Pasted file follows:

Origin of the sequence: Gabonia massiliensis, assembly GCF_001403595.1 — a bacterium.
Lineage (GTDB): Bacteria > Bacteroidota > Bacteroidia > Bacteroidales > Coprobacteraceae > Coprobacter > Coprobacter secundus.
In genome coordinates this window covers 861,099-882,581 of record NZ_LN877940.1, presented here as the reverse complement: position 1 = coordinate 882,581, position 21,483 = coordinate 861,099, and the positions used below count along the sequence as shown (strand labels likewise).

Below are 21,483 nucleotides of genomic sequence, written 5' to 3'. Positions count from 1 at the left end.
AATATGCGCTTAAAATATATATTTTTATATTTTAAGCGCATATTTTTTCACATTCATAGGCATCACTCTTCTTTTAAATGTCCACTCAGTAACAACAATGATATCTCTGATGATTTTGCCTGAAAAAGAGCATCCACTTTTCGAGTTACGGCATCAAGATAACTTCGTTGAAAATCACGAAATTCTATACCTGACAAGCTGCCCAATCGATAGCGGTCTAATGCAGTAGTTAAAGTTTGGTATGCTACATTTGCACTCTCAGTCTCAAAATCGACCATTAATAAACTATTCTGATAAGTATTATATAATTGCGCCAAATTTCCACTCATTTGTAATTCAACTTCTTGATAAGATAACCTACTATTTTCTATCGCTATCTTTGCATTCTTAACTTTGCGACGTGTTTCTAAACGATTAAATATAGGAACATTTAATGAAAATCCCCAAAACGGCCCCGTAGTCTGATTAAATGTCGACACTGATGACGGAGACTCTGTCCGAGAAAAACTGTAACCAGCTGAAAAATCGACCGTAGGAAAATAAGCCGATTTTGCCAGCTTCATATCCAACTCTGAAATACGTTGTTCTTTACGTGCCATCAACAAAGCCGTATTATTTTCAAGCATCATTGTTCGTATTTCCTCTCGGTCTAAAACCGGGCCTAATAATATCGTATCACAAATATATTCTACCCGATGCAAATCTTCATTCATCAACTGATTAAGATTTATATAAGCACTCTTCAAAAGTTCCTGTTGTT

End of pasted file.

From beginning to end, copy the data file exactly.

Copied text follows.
Origin of the sequence: Gabonia massiliensis, assembly GCF_001403595.1 — a bacterium.
Lineage (GTDB): Bacteria > Bacteroidota > Bacteroidia > Bacteroidales > Coprobacteraceae > Coprobacter > Coprobacter secundus.
In genome coordinates this window covers 861,099-882,581 of record NZ_LN877940.1, presented here as the reverse complement: position 1 = coordinate 882,581, position 21,483 = coordinate 861,099, and the positions used below count along the sequence as shown (strand labels likewise).

Below are 21,483 nucleotides of genomic sequence, written 5' to 3'. Positions count from 1 at the left end.
AATATGCGCTTAAAATATATATTTTTATATTTTAAGCGCATATTTTTTCACATTCATAGGCATCACTCTTCTTTTAAATGTCCACTCAGTAACAACAATGATATCTCTGATGATTTTGCCTGAAAAAGAGCATCCACTTTTCGAGTTACGGCATCAAGATAACTTCGTTGAAAATCACGAAATTCTATACCTGACAAGCTGCCCAATCGATAGCGGTCTAATGCAGTAGTTAAAGTTTGGTATGCTACATTTGCACTCTCAGTCTCAAAATCGACCATTAATAAACTATTCTGATAAGTATTATATAATTGCGCCAAATTTCCACTCATTTGTAATTCAACTTCTTGATAAGATAACCTACTATTTTCTATCGCTATCTTTGCATTCTTAACTTTGCGACGTGTTTCTAAACGATTAAATATAGGAACATTTAATGAAAATCCCCAAAACGGCCCCGTAGTCTGATTAAATGTCGACACTGATGACGGAGACTCTGTCCGAGAAAAACTGTAACCAGCTGAAAAATCGACCGTAGGAAAATAAGCCGATTTTGCCAGCTTCATATCCAACTCTGAAATACGTTGTTCTTTACGTGCCATCAACAAAGCCGTATTATTTTCAAGCATCATTGTTCGTATTTCCTCTCGGTCTAAAACCGGGCCTAATAATATCGTATCACAAATATATTCTACCCGATGCAAATCTTCATTCATCAACTGATTAAGATTTATATAAGCACTCTTCAAAAGTTCCTGTTGTT